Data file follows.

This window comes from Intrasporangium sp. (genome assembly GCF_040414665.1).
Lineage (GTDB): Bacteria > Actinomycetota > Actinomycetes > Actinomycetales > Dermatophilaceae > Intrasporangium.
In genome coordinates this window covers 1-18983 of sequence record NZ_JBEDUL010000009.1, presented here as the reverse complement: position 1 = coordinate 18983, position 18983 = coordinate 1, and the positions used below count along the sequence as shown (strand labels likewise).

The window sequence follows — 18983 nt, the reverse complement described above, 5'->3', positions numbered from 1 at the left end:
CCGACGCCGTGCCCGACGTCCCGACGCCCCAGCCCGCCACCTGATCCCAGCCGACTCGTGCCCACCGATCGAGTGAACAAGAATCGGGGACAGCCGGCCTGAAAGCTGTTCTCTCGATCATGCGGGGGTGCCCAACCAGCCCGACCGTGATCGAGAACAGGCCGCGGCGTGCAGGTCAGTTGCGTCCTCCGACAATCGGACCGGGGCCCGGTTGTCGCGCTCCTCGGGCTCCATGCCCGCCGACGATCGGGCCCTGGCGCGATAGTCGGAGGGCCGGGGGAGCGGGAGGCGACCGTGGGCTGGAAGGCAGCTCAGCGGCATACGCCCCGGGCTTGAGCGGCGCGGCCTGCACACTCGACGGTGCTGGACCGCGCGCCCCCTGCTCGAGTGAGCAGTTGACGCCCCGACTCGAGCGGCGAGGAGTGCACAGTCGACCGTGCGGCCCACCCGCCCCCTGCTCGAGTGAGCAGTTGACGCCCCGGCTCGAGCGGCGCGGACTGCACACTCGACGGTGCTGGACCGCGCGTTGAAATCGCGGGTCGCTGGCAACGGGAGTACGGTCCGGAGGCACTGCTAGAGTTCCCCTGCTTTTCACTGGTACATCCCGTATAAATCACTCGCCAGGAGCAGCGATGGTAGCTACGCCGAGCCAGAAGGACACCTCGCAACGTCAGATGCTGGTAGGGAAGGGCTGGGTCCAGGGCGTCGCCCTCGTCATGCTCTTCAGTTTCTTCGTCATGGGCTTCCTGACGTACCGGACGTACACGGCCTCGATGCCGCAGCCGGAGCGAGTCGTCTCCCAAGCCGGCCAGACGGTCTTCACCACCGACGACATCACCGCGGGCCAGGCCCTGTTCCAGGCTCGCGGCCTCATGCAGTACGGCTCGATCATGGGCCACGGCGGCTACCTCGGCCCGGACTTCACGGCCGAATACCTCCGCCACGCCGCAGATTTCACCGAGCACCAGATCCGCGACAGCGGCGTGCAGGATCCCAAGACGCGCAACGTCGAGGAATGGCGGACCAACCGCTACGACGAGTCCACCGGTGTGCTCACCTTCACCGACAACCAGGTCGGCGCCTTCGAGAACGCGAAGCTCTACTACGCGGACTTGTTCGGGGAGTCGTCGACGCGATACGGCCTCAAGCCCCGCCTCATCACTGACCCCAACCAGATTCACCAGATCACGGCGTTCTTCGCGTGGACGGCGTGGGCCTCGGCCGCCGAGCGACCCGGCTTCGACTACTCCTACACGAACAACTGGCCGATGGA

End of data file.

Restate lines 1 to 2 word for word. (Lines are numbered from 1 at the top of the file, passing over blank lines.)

This window comes from Intrasporangium sp. (genome assembly GCF_040414665.1).
Lineage (GTDB): Bacteria > Actinomycetota > Actinomycetes > Actinomycetales > Dermatophilaceae > Intrasporangium.